Sustainable Development of Students’ Learning Capabilities: The Case of University Students’ Attitudes towards Teachers, Peers, and Themselves as Oral Feedback Sources in Learning English
Published on Jan 1, 2021in Sustainability2.576
· DOI :10.3390/SU13095211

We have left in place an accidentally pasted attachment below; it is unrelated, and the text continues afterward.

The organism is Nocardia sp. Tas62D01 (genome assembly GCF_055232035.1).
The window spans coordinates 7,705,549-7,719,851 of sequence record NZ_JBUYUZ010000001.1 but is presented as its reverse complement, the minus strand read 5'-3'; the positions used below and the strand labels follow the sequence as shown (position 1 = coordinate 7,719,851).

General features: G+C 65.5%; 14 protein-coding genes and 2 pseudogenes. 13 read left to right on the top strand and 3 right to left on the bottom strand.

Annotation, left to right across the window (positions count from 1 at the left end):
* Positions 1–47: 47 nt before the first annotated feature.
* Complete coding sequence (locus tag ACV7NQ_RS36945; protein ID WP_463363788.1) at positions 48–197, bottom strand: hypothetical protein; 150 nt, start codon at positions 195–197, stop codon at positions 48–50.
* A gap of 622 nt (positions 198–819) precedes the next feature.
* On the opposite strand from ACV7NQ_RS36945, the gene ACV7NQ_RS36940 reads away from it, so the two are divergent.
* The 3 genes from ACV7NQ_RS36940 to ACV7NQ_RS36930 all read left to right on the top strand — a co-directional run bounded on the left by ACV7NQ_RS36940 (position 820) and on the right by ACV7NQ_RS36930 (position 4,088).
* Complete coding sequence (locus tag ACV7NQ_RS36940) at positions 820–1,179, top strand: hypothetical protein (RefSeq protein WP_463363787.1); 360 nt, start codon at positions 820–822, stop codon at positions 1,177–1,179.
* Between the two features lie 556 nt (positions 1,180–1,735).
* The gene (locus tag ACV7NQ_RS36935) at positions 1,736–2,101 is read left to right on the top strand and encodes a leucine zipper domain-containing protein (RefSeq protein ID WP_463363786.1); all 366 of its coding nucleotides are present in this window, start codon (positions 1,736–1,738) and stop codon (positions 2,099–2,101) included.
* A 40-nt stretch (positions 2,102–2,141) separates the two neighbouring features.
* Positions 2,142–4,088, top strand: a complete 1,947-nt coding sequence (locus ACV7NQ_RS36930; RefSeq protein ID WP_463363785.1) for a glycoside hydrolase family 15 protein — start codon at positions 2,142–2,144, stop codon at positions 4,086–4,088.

In order to promote the sustainable development of students’ learning capabilities, students are expected to take an active role in the feedback process. Ideally, students should not only actively interpret and act on the feedback received from their teachers, but they should also serve as feedback generators for their peers and themselves. Our study aimed to explore Chinese university English-as-a-Foreign-Language (EFL) students’ perceptions of the feedback practices in their classrooms and their feelings about teacher feedback, peer review and self-review as credible feedback sources. Adopting a qualitative research design, we recruited three teachers together with seven to eight of their students (in total 23 students) from two universities in Northwest China. Data were collected by using focus group interviews and classroom observations. Findings indicated that students relied on teachers to provide informative feedback to help them progress. They also attached limited value to either peer or self-review. Our interview data revealed three possible reasons for students’ devaluation of peers and themselves as feedback sources: insufficient understanding of students’ roles and responsibilities in the feedback process, perceived limited capability and capacity to generate quality feedback; and affective and relational concerns if engaging in the feedback process. These findings highlight the need for teachers to foster student feedback literacy, and hence help them utilize different feedback sources to enhance their learning and sustainable development.